Last night, the Ransom Center sponsored a "chat" with Tony Kushner and Steven Dietz (a playwright I'm not familiar with, but he teaches here at U.T.). It was one of those things where a couple famous artists or writers or intellectuals sit in upholstered chairs on a stage with lots of potted ferns and pontificate about their work and art and culture and the audience hangs on every word, chuckles reverently at the high-brow jokes, etc. I love these things.
I lived in New York when Angels in America was on Broadway, but I didn't see it. I think my excuse was that I couldn't afford it, but I'm not sure if that excuse holds water because, if I'd really wanted to see it, I could have saved up. My negative attitude -- at the time -- about Broadway probably came into play, but I remember being aware that this play was different and important, and I was pretty involved in ACT UP at the time, so I'm not sure why I missed it, except that life then was narrow and harried and, working full-time and doing theater, I didn't have time or energy for much of anything else. I saw the Mike Nichols HBO adaptation just last year on DVD and I still can hardly find words to describe how it shook me.
(I really wanted to see Caroline, or Change, which was on Broadway when I was living in New York again in 2003 editing Life in a Box, but it was very popular, and it was impossible to get discounted tickets. By that time, Broadway tickets were over $100 -- they were probably half that in the late eighties -- so it was out of the question.)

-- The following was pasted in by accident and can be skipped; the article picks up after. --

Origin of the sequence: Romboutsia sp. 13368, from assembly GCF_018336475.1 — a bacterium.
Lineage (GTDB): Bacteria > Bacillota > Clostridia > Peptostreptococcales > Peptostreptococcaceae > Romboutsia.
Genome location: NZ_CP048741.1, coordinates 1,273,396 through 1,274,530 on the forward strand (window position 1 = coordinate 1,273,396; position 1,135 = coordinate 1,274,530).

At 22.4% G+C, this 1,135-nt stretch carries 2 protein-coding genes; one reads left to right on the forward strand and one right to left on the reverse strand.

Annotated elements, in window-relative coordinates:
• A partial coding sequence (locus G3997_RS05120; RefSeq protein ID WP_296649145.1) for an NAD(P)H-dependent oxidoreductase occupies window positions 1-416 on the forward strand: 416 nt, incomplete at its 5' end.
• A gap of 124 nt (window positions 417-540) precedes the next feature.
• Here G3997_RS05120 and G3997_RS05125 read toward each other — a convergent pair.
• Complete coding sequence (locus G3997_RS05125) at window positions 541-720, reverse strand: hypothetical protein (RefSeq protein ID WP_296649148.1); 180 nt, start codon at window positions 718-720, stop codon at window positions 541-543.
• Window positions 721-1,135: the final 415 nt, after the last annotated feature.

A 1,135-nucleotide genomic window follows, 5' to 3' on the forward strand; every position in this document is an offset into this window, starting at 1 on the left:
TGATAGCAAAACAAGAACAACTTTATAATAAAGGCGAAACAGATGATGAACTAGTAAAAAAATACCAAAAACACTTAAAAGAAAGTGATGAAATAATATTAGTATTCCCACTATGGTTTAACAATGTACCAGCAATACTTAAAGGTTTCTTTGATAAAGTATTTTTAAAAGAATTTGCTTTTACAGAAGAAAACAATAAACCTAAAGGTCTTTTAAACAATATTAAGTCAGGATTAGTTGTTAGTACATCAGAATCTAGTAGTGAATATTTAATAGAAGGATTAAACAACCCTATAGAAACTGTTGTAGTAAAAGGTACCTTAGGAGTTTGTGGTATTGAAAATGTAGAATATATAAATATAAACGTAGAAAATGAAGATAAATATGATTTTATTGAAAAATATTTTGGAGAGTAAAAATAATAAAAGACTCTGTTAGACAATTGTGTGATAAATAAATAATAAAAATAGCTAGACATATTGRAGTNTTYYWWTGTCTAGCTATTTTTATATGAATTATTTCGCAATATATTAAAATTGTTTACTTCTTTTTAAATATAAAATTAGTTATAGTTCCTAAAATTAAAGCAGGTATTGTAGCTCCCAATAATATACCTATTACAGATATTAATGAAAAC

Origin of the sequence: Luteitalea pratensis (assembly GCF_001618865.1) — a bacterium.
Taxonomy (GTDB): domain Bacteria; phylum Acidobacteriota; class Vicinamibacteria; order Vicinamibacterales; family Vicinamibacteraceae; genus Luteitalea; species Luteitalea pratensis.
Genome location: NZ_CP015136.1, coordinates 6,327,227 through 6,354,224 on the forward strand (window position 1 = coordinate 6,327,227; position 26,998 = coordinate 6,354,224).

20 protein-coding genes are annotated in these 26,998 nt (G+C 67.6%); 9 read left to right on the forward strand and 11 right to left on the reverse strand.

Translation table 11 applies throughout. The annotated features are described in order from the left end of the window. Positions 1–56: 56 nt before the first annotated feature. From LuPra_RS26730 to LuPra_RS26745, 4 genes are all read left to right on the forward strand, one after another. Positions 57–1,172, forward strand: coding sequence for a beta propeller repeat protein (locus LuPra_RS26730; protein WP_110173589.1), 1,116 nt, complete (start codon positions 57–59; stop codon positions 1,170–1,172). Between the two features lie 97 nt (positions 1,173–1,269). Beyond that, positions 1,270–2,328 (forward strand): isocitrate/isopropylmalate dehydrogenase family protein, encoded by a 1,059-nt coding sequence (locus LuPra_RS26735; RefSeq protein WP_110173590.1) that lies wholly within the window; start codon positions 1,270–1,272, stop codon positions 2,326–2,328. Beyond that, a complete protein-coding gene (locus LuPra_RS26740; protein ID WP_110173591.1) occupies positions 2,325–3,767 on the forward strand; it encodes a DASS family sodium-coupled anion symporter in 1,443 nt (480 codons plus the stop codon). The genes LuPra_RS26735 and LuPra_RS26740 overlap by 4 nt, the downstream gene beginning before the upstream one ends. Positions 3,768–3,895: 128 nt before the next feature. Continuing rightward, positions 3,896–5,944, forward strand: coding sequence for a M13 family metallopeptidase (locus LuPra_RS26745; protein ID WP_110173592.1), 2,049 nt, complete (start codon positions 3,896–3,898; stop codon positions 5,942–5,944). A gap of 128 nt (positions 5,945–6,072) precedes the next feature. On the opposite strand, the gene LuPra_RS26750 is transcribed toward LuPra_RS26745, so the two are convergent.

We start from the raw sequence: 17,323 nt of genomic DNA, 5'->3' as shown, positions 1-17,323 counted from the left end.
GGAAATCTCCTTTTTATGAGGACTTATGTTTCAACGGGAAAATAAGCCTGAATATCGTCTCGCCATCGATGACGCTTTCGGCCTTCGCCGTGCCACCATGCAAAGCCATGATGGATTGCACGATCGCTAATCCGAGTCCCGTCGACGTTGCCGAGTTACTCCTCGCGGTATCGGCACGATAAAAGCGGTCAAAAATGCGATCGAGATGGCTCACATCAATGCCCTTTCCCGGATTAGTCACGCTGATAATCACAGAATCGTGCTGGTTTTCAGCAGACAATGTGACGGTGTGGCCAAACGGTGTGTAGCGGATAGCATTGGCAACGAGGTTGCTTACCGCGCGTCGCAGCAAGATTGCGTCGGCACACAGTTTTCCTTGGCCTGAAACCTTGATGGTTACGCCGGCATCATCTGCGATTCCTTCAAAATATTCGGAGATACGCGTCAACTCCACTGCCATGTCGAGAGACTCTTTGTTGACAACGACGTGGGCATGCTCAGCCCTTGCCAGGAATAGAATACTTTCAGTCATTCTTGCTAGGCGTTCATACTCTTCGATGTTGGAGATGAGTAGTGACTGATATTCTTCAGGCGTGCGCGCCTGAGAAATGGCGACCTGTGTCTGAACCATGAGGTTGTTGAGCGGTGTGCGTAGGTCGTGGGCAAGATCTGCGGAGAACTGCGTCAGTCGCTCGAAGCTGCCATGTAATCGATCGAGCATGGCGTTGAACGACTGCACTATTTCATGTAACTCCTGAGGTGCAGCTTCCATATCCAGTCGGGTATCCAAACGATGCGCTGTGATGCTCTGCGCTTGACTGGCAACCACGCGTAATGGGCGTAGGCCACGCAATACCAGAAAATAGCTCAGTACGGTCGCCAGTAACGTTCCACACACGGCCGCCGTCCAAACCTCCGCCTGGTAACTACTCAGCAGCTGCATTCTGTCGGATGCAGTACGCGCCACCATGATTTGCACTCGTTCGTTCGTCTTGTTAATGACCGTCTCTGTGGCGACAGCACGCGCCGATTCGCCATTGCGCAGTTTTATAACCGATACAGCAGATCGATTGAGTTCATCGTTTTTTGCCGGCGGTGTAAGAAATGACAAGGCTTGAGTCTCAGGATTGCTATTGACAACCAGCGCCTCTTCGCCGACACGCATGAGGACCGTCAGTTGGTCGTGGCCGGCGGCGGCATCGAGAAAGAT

J and I talked through dinner and our walk home about our similar reactions to the "chat." Tony Kushner is charming and extremely smart, and he shines in this format. He speaks in paragraphs (long paragraphs), and though he is erudite, he's not pompous. He's funny and humble and clear. So, I enjoyed it. But I (like J) felt on and off through the talk a kind of deep, painful sadness, a feeling of regret, a feeling that my artistic life has slipped by, that I missed the boat, that in my twenties I had a destination but I got lost. I'm combining my description of the feeling with J's. We both admitted to having had this feeling before.
About a quarter of the audience I'm guessing was students, some of whom -- judging by the self-conscious quality of some of the laughter and sighs when Mr. Kushner's comments were particularly witty or profound -- worship Tony Kushner, and it brought me back to similar events when I was in college (the first time). Meredith Monk came to Miami University when I was a freshman. She performed in a small recital hall and then talked with a group of students and faculty, answered questions, and I simultaneously fell in love with her and art and my own potential to be a great artist just like her.
That desire is mixed up with but not exactly the same thing as the desire to be famous. And both J and I were afflicted with both desires. (I didn't experience it so much as a desire to be famous but as a certainty that I was a famous person who just wasn't famous yet.) Maybe the two are the same after all, just different degrees of the same thing. I wanted not just to be known, but to be known after I died, to have made an indelible mark. And that's my antidote to that uncomfortable feeling of having failed which J and I both experienced last night: I believe -- and I've blogged about this before, I think -- that the work J and I did as Y'all had some quantifiable influence on creative activity that followed it, art, music, performance, something. I haven't done the research; I can't defend my thesis yet, but I'm pretty confident that there is support for that argument. The trouble -- as J pointed out -- is that much of the best work we did was, because it was performance, ephemeral. But -- as I pointed out -- a great deal of it was recorded. We have hours and hours of video; we (mostly J) wrote a book; we made records. There's a substantial archive -- I know, because I've been dragging it around the 48 states for the last 5 years.